— Ronni Abergel, a co-founder of the first ‘Living Library’

Vermont, Hawaii, Maine and Alaska

Billboard ban

Several states and at least 1500 neighbourhoods in the US have passed laws heavily restricting outdoor advertising. Kick-starting a national conversation about conservation and the use of public space, Lady Bird Johnson (married to President Lyndon Johnson) pushed for advertising controls along the growing interstate highway, leading to the 1965 Highway Beautification Act.

Vermont introduced a state-wide billboard ban in 1968, giving owners of existing signs five years to take them down – although faced with some opposition from business and farming communities, Vermont subsequently saw tourist numbers increase and the state frequently tops national quality of life indexes. Maine, Hawaii and Alaska are also billboard-free, whilst Rhode Island and Oregon now prohibit the construction of new commercial signage.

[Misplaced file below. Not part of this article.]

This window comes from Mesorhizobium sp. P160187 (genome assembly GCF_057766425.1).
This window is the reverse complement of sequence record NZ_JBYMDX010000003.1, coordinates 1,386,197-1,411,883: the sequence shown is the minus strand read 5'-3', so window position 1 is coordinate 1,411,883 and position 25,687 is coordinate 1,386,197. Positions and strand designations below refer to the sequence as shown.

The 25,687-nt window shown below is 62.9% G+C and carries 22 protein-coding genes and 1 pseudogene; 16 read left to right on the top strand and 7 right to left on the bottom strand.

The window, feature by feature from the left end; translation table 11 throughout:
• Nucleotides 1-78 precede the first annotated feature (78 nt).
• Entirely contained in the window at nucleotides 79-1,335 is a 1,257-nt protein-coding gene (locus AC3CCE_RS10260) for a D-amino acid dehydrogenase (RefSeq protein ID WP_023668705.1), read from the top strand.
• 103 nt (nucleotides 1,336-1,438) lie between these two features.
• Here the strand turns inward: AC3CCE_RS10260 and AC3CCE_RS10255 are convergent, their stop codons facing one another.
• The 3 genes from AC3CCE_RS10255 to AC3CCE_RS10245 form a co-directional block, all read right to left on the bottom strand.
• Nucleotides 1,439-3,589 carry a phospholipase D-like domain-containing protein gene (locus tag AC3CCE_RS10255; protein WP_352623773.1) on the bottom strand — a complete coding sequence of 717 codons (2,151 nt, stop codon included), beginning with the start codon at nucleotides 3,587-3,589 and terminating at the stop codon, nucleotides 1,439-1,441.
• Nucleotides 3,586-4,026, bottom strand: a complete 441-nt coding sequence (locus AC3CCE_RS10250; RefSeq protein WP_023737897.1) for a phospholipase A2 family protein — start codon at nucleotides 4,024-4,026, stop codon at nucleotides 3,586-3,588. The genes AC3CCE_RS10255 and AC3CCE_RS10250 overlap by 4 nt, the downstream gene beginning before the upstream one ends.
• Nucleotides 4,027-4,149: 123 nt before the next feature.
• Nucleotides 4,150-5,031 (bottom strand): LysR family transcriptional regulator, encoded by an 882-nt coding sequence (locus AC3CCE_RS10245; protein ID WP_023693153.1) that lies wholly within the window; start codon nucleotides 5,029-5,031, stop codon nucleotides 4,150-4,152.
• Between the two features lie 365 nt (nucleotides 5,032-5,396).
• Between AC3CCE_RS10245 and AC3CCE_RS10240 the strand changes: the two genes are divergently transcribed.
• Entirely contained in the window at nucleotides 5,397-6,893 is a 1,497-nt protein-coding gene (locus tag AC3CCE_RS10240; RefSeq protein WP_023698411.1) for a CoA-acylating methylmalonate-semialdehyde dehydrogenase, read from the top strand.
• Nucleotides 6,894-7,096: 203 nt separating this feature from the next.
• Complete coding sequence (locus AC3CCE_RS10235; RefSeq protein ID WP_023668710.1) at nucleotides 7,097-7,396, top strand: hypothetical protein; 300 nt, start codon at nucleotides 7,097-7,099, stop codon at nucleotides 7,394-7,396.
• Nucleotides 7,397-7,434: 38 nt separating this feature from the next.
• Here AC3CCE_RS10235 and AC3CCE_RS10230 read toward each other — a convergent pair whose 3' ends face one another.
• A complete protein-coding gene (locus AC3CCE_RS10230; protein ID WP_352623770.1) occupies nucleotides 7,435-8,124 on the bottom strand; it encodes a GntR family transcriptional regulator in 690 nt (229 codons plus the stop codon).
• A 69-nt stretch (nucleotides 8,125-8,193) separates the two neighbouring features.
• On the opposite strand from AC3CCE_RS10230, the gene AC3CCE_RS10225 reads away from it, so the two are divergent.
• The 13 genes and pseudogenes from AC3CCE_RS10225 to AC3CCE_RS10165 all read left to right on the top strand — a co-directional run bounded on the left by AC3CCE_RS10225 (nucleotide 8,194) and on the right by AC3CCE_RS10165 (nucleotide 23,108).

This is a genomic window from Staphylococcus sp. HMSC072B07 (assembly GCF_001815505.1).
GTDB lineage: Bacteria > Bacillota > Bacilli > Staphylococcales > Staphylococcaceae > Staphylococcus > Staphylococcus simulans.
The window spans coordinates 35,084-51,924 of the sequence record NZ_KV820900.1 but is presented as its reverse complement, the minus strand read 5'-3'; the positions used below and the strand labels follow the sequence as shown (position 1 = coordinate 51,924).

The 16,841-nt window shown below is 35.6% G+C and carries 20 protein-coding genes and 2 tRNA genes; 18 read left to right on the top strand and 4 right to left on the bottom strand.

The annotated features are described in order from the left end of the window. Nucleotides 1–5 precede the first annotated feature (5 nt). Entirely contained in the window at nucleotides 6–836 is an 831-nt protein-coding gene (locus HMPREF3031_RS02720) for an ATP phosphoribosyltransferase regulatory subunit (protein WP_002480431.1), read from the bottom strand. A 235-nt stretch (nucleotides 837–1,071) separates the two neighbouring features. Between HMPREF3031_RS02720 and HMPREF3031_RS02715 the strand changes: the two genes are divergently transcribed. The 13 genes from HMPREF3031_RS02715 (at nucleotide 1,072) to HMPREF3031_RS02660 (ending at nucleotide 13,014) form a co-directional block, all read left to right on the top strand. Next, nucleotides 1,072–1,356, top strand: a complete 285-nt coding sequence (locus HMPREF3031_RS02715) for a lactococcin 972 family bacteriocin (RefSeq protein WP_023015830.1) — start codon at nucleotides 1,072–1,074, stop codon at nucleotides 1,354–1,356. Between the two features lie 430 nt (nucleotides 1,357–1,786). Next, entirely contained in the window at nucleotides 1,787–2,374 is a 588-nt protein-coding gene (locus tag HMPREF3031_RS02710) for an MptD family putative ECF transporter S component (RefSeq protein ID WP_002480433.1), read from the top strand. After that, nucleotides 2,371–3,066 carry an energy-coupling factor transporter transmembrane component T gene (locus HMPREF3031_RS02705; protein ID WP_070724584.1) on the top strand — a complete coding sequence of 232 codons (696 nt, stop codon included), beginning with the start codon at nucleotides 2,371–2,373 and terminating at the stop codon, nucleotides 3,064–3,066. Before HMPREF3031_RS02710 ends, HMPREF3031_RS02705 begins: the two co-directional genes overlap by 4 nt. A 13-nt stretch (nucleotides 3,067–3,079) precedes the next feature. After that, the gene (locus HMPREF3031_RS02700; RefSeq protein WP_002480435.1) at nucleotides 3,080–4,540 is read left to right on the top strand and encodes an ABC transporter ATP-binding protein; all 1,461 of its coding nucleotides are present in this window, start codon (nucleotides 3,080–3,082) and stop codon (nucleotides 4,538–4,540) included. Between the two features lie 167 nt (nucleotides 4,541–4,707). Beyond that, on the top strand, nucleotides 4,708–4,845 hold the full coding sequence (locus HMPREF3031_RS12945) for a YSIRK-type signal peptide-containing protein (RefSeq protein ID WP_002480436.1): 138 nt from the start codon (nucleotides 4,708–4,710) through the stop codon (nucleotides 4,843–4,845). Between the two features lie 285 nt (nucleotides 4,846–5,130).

Those in favour of ad-free cities argue that outdoor billboards are a form of ‘visual pollution’ that citizens have little or no say over – obscuring views, invading personal space, distracting drivers and pedestrians alike. Others believe that these hoardings are an inevitable part of the urban environment – sometimes entertaining, with businesses giving cities an additional source of revenue or very occasionally basic infrastructure (eg bus shelters or WiFi hubs) in return for advertising their products.

Nevertheless, across the world – from Auckland to Chennai – billboard restrictions continue to be enforced. Sao Paulo passed the ‘Clean City Law’ in 2006 leading to 15,000 boards taken down in the first year, whilst in 2015 Grenoble became the first European city to ban street advertising panels, planting trees in their place. There is also a growing movement in the artistic community to subvert advertising – in recent years both Paris and London have seen initiatives replacing commercial hoardings with reproductions of classical paintings, while the augmented-reality phone app ‘No Ad’ overlays New York subway posters with images created by street artists.

“Man is at his vilest when he erects a billboard… When I retire from Madison Avenue, I am going to start a secret society of masked vigilantes who will travel around the world on silent motor bicycles, chopping down posters at the dark of the moon.”
— David Ogilvy, the father of modern advertising, on billboards